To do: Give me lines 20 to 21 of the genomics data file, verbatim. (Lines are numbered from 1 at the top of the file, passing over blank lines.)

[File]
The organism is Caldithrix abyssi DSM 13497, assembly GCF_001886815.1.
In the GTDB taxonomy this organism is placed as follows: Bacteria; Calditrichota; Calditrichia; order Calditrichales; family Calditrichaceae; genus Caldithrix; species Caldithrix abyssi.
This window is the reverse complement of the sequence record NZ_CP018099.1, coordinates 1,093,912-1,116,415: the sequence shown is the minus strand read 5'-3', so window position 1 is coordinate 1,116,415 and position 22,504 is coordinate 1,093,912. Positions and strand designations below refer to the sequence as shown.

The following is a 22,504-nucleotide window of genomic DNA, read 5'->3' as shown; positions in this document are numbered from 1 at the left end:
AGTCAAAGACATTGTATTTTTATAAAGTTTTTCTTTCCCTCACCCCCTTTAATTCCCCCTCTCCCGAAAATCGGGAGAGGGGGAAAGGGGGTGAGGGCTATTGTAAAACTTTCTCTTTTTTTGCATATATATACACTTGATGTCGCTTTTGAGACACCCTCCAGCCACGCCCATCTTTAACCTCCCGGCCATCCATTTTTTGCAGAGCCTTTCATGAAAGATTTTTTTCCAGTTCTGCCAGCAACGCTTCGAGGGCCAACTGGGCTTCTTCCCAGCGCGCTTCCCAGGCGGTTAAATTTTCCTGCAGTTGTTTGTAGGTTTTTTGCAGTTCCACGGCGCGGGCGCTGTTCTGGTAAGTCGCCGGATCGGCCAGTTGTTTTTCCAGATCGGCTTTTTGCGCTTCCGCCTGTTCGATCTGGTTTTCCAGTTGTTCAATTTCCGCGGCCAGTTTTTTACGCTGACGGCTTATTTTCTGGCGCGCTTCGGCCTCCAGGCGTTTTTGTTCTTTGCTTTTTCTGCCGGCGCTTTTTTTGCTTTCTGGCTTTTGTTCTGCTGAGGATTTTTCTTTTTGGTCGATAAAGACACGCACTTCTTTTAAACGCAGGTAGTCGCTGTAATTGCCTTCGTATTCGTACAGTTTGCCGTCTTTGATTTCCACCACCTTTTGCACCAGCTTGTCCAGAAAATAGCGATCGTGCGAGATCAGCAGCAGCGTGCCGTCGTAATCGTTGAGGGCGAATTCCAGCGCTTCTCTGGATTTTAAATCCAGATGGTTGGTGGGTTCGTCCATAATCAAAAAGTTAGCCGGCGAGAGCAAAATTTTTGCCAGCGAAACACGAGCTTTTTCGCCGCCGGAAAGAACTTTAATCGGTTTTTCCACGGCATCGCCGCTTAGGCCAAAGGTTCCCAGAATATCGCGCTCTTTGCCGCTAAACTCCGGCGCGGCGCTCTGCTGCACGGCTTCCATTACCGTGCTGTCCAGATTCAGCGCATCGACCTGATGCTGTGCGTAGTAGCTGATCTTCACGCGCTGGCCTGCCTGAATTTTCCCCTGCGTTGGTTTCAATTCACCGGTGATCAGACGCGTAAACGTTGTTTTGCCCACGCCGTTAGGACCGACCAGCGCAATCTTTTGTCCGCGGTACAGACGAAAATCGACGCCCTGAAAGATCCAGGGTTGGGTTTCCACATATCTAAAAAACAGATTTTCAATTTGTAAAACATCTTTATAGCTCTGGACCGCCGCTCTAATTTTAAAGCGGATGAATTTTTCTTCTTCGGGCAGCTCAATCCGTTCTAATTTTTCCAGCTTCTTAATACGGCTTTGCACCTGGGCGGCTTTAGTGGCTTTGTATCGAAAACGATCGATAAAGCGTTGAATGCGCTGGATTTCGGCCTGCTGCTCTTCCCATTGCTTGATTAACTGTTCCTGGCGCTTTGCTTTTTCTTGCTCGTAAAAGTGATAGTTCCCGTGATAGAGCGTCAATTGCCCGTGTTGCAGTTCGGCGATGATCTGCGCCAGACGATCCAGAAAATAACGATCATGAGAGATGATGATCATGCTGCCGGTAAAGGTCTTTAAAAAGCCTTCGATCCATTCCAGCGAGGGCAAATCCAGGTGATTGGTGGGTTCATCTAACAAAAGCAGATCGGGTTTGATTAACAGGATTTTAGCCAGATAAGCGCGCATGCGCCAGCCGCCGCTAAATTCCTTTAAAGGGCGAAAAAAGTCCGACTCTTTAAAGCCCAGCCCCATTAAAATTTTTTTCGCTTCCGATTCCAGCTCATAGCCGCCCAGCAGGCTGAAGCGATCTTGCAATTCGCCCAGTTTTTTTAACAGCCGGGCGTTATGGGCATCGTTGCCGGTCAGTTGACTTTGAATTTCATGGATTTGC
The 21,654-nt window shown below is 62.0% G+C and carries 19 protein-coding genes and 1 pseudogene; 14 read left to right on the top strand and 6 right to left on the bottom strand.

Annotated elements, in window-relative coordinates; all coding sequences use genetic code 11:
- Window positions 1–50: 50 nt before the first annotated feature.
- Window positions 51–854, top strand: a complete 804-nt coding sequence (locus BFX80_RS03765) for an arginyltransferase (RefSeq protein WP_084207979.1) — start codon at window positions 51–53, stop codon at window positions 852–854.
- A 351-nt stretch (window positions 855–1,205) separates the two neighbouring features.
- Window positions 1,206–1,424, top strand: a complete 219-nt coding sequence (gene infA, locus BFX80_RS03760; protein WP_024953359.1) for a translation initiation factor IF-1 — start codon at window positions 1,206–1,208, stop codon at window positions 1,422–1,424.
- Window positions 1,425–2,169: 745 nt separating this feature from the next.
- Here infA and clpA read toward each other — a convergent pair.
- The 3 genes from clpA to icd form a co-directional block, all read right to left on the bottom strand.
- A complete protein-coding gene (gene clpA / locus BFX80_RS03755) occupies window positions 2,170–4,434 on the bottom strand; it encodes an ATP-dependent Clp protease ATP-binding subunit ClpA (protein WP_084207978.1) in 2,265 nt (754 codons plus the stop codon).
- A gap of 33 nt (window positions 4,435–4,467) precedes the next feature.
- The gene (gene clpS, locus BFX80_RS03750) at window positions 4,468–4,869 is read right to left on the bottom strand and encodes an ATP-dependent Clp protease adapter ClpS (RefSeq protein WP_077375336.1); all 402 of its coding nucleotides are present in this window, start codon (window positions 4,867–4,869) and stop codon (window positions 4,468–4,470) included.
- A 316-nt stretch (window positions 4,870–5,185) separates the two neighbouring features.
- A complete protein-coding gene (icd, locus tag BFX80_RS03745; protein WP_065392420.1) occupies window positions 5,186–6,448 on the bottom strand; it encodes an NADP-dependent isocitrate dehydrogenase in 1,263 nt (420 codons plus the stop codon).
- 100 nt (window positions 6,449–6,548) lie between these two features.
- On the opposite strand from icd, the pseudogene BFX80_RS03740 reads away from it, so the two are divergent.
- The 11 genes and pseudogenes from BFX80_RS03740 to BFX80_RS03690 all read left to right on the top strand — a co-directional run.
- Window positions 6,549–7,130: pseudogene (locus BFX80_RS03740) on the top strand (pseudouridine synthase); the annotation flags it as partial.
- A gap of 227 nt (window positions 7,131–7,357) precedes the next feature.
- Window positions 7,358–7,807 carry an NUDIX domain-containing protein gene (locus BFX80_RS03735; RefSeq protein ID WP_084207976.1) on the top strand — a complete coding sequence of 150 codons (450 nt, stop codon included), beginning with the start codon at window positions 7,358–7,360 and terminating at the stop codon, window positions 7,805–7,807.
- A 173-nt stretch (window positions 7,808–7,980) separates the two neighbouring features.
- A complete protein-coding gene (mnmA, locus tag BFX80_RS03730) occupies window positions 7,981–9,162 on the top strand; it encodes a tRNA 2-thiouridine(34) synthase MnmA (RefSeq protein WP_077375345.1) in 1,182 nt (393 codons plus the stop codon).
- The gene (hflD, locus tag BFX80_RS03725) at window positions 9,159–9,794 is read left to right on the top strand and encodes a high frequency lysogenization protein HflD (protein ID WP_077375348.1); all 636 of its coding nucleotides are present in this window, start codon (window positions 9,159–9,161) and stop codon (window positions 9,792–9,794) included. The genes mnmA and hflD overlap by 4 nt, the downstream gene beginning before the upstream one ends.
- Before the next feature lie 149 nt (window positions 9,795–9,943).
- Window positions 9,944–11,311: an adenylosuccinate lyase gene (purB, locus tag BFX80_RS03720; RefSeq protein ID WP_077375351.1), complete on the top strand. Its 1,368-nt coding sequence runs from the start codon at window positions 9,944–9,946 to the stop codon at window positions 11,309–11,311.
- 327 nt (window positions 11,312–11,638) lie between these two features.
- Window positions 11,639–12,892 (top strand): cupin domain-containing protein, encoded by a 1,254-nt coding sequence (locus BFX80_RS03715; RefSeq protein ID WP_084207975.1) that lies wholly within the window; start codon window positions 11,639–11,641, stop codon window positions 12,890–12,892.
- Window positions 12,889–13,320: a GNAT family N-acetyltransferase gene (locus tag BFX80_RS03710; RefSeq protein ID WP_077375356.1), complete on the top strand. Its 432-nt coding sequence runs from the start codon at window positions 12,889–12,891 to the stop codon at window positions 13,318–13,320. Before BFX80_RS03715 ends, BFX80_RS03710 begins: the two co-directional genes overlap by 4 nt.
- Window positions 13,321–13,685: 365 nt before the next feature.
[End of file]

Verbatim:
- 100 nt (window positions 6,449–6,548) lie between these two features.
- On the opposite strand from icd, the pseudogene BFX80_RS03740 reads away from it, so the two are divergent.